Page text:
Lapa Rios is an ecological gem in the Corcovado National Park, on the densely forested Osa Peninsula. This lodge has no TV, air conditioning, Internet, or telephones. But visitors to Lapa Rios will find the rainforest has plenty to absorb their senses – the sound of the jungle at night is enough to make you happy to skip TV.
Rooms here have patios that overlook the intense scenery. You’ll find your accommodations outfitted with plush beds modern furniture. Even the mosquito nets look elegant, floating delicately around four-poster beds.
No live trees were harmed in the making of this ecolodge – only sustainably harvested materials were used to build these accommodations. Lapa Rios also introduced the area’s first glass recycling deposit. This lodge has strong ties with the indigenous community – many of the staff members are locals, and Lapa Rios used some of the proceeds from the lodge to build a school for local children.
Food here walks the line between homey and upscale dining. You’ll have intensely local options – like fruit plates made from rainforest produce – and international options for visitors that want a taste of home after a long day of hiking, boating, and swimming.
Las Lagunas Boutique Hotel is a lodge on the Las Lagunas rainforest reserve, conveniently located for day trips to the Maya ruins of Tikal and Uaxactún. The owner bought this property expressly to help preserve the area’s biodiversity. The land surrounding the lodge has over 700 species of bird alone. This lodge works with the federal organization CONAP (Consejo Nacional de Areas Protegidas) to bring more information to the public about the environment. On nature hikes your guide will help you keep a lookout for margay tigers, tapirs, and wild pigs.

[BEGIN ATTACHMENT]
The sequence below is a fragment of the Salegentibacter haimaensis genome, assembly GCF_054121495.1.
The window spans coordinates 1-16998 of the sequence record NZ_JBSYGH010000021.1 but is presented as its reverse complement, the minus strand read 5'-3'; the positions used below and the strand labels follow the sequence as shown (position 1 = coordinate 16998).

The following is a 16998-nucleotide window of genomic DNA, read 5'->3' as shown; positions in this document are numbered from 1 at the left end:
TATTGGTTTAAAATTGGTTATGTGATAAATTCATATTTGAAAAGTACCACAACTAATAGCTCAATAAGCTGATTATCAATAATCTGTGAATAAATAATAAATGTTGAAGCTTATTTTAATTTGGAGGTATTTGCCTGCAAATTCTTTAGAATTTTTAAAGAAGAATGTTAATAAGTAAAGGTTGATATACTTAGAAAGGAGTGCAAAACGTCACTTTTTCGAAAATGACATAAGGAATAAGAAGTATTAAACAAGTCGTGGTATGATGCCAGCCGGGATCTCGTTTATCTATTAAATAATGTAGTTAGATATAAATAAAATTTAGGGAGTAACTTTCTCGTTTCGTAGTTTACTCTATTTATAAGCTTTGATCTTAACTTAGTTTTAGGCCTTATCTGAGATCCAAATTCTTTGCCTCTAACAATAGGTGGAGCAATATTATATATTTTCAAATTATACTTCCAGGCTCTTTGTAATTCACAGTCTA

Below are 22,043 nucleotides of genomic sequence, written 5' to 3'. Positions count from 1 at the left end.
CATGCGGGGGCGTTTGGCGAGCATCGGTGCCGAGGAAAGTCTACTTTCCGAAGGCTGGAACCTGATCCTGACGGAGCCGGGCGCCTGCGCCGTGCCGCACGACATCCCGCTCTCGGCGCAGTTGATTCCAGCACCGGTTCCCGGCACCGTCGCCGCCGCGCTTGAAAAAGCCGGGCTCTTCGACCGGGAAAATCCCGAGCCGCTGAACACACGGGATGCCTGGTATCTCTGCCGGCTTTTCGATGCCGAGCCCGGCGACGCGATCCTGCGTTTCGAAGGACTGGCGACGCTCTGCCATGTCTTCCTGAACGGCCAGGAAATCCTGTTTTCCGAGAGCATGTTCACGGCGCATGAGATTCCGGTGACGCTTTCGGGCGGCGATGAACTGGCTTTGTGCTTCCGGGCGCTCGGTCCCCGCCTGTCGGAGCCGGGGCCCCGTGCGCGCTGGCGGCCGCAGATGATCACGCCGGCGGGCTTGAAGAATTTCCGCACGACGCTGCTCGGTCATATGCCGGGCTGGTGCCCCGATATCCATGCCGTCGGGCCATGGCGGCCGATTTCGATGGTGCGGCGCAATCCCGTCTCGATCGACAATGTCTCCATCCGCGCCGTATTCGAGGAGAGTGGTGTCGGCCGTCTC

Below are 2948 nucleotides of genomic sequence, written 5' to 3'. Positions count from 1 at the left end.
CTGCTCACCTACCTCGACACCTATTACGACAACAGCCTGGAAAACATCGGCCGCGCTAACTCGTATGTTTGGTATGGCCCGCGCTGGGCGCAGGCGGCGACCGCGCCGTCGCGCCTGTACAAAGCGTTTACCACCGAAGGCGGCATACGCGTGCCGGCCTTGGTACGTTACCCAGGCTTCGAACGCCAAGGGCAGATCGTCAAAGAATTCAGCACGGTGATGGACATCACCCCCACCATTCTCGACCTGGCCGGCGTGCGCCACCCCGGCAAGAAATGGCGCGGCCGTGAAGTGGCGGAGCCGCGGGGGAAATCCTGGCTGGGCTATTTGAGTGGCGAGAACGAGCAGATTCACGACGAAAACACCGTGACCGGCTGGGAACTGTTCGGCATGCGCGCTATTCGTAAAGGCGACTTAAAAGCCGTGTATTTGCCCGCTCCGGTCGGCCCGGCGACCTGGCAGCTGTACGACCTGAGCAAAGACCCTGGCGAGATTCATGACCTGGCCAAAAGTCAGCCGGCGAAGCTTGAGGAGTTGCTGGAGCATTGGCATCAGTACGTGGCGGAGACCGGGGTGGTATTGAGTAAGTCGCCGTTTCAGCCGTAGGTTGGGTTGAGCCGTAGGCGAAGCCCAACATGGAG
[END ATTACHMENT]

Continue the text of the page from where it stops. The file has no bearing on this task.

These accommodations make it easy to forget you’re in the wilds of Petén. Beds have Egyptian cotton sheets, and rooms come with satellite TVs and air conditioning. All of the rooms have picture-worthy views – some of the rooms face the rainforest, and others overlook the Quexil Lagoon. In the middle of Quexil Lagoon you can visit one of the lake’s islands, which are known for their boisterous populations of monkeys.